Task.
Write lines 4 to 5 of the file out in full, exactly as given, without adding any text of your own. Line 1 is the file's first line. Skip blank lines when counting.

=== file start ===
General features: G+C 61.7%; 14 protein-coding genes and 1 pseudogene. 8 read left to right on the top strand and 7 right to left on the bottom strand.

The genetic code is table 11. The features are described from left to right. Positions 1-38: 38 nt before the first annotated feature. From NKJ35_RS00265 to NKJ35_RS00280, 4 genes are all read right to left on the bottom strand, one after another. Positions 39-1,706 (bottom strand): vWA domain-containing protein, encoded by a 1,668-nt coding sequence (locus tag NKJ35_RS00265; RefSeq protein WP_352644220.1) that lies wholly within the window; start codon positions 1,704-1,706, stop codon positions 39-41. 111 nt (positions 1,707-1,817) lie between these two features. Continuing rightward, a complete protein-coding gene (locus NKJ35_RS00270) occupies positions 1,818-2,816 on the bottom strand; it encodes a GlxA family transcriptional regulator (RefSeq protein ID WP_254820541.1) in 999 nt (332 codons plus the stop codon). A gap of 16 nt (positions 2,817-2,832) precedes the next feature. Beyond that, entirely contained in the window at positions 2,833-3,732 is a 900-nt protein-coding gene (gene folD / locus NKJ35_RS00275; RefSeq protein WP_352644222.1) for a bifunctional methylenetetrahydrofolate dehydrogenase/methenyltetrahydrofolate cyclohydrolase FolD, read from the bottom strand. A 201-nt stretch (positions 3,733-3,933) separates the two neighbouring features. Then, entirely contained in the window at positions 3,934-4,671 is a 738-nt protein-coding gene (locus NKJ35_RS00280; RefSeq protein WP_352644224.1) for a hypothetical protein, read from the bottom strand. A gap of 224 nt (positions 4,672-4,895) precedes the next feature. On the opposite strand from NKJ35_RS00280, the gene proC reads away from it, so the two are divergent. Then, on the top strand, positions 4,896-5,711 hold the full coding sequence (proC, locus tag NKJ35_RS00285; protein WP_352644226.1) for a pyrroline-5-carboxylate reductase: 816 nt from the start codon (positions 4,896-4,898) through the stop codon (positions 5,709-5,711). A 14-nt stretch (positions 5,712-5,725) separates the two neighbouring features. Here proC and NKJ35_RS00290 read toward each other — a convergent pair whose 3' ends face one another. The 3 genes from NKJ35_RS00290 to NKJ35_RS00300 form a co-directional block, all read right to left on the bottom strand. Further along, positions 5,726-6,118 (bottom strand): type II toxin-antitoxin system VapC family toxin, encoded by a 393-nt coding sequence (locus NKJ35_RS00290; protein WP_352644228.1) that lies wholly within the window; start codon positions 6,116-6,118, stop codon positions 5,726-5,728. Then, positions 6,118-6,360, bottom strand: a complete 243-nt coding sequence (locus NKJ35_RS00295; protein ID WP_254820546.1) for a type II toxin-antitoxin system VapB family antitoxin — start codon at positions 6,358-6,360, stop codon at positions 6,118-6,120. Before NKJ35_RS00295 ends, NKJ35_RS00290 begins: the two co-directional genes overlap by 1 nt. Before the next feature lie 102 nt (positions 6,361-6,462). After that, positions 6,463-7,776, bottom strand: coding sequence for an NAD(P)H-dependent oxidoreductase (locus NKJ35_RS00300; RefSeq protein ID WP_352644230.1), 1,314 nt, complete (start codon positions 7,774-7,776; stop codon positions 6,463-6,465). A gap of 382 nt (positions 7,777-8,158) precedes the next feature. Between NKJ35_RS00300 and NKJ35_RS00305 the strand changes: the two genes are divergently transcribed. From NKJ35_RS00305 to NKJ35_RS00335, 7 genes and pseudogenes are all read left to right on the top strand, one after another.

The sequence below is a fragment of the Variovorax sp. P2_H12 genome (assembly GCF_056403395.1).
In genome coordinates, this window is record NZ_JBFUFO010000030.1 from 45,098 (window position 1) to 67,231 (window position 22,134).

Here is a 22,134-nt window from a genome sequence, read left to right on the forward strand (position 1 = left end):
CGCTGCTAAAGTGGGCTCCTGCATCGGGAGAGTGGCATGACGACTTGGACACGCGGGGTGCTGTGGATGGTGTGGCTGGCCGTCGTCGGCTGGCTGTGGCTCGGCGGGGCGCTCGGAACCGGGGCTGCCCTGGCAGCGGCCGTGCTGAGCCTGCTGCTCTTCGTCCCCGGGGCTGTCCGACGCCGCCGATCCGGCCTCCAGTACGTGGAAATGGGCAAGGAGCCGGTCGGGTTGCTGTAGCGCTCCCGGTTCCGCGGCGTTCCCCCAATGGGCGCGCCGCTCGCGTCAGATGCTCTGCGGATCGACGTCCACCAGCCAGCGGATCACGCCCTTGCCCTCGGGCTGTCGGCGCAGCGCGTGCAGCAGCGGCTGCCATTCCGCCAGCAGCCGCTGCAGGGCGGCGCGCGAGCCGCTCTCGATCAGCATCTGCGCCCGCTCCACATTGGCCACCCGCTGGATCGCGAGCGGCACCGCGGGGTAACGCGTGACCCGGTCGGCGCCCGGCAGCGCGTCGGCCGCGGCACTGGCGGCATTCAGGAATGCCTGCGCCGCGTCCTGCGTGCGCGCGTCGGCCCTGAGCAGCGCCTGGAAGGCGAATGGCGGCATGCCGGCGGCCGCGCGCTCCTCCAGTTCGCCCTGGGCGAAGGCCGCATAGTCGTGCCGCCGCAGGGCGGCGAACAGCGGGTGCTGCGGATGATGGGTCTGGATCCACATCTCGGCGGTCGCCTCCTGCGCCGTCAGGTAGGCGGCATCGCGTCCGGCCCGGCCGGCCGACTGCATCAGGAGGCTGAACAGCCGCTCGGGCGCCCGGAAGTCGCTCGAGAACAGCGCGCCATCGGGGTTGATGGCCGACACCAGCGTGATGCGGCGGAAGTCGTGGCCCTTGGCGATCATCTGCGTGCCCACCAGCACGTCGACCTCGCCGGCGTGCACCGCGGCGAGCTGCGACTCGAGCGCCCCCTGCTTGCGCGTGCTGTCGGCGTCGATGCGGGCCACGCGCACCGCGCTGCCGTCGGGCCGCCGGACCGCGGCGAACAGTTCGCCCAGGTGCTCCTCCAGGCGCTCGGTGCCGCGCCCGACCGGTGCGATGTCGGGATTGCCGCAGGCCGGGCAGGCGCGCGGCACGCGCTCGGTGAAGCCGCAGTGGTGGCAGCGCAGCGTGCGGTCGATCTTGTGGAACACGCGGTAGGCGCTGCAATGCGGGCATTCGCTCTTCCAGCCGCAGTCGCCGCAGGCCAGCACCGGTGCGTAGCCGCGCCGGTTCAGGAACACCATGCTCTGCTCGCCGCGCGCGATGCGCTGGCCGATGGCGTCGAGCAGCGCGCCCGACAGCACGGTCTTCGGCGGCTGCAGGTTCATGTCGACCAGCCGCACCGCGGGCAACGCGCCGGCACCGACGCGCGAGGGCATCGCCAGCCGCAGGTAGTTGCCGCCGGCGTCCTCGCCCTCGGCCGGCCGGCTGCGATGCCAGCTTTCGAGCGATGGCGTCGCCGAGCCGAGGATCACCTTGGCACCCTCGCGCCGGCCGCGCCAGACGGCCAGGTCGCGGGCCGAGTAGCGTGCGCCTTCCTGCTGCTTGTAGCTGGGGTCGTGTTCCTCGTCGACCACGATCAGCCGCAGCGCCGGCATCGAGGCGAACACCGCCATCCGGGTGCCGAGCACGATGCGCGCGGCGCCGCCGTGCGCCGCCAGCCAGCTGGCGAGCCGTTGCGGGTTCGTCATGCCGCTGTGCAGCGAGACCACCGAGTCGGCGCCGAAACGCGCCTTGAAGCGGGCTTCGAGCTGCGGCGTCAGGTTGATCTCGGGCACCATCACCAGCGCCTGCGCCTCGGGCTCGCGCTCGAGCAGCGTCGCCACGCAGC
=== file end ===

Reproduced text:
In genome coordinates, this window is record NZ_JBFUFO010000030.1 from 45,098 (window position 1) to 67,231 (window position 22,134).

Here is a 22,134-nt window from a genome sequence, read left to right on the forward strand (position 1 = left end):